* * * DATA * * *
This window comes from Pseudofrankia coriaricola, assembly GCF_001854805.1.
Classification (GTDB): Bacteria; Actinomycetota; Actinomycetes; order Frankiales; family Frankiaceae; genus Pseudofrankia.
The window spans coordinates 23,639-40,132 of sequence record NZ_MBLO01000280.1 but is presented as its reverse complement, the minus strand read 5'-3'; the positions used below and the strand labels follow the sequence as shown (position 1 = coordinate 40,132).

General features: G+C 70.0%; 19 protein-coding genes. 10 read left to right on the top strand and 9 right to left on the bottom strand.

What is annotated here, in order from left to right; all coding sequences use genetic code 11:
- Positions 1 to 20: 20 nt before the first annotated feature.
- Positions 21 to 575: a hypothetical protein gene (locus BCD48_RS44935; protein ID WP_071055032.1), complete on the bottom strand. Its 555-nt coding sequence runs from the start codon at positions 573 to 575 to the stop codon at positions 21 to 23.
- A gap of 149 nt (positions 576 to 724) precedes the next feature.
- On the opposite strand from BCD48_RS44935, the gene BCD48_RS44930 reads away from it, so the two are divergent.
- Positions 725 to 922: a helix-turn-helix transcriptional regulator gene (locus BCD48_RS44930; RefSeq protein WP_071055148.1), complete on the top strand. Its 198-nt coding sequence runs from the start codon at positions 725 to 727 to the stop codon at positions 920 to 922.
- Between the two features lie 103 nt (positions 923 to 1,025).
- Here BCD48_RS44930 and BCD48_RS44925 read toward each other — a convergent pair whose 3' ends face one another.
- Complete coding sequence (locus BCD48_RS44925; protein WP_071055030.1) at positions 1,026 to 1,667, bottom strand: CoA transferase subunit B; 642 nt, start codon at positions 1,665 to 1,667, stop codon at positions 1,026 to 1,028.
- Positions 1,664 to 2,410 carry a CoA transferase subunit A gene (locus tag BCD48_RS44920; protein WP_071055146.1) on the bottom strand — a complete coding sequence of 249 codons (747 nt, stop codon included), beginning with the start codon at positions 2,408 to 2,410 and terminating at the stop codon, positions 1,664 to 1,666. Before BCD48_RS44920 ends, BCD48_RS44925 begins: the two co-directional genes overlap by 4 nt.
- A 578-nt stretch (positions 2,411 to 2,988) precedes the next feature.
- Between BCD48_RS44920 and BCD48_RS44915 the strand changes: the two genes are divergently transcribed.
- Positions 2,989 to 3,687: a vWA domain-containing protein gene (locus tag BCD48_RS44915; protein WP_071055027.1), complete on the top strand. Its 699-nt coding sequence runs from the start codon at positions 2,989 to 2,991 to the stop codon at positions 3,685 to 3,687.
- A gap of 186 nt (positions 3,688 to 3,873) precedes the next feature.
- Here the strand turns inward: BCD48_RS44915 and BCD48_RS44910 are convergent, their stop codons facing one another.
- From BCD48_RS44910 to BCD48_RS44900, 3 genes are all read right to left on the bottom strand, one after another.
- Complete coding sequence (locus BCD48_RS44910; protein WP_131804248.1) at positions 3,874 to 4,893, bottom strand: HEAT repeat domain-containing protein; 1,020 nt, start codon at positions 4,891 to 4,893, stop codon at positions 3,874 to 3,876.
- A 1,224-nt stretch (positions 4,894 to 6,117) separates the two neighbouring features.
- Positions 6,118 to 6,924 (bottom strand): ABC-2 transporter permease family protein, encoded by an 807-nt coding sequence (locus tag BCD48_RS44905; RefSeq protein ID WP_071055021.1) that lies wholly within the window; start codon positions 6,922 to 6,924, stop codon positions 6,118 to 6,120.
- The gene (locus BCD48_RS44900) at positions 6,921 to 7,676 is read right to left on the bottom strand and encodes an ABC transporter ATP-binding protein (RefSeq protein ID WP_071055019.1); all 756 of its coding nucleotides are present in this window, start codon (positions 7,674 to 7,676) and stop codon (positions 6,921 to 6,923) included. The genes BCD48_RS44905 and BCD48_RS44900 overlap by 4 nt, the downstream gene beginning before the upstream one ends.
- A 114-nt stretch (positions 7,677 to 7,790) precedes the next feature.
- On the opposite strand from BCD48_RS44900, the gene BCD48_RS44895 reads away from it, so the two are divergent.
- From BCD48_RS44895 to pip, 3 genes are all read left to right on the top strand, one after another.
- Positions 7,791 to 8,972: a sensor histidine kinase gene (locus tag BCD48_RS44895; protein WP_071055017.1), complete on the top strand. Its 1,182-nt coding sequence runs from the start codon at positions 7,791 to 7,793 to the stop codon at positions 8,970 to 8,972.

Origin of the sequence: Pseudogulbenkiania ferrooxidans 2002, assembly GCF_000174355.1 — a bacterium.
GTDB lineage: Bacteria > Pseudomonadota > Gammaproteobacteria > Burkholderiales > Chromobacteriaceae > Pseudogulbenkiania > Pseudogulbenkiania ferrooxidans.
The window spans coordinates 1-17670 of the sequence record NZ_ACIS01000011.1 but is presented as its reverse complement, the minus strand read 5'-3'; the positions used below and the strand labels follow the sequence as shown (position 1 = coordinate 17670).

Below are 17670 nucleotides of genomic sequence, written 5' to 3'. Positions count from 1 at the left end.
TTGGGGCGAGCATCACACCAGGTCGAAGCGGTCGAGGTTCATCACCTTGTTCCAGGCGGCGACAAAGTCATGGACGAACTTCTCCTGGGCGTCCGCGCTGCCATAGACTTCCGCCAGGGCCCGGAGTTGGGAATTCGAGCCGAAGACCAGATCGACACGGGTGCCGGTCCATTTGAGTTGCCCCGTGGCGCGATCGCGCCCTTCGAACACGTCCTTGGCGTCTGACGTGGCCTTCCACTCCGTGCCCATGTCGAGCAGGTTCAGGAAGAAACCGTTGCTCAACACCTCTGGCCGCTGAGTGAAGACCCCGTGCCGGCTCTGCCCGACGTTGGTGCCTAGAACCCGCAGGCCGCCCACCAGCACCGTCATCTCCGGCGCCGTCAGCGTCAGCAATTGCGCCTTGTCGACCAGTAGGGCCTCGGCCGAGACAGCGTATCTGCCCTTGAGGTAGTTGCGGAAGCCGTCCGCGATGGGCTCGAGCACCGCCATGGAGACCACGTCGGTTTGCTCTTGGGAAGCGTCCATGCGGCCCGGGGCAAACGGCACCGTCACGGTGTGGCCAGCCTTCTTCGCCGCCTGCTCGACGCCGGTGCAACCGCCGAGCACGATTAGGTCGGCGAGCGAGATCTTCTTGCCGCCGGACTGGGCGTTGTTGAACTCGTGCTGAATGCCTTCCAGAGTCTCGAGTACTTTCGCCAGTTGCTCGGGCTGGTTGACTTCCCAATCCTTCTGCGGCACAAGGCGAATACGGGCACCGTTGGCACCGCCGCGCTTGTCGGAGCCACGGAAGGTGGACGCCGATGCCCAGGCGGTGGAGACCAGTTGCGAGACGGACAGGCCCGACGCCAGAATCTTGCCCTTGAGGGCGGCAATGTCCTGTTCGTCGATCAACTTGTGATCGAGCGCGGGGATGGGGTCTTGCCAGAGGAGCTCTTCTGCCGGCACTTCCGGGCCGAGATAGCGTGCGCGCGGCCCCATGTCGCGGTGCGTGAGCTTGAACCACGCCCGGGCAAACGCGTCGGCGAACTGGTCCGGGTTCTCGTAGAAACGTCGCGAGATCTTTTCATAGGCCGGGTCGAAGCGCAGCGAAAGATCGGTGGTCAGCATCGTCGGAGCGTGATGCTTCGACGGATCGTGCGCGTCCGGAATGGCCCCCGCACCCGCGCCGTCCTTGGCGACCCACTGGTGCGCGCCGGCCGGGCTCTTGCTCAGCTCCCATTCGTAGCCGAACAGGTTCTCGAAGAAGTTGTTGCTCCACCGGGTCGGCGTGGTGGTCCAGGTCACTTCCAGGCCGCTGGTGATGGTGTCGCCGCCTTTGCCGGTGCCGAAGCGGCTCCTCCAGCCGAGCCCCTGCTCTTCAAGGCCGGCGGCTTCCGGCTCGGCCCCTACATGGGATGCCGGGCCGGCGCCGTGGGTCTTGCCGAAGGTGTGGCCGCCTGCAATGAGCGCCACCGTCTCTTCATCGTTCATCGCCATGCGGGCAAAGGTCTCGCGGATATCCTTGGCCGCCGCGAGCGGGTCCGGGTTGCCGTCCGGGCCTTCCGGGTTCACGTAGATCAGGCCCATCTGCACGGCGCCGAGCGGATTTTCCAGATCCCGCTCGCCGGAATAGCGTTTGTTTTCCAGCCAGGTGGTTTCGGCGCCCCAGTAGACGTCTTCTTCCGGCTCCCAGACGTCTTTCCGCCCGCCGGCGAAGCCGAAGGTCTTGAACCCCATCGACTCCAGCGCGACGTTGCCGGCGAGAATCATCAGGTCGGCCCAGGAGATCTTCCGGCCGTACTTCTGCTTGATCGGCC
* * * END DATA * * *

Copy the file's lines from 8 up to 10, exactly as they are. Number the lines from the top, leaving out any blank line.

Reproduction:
- A gap of 149 nt (positions 576 to 724) precedes the next feature.
- On the opposite strand from BCD48_RS44935, the gene BCD48_RS44930 reads away from it, so the two are divergent.
- Positions 725 to 922: a helix-turn-helix transcriptional regulator gene (locus BCD48_RS44930; RefSeq protein WP_071055148.1), complete on the top strand. Its 198-nt coding sequence runs from the start codon at positions 725 to 727 to the stop codon at positions 920 to 922.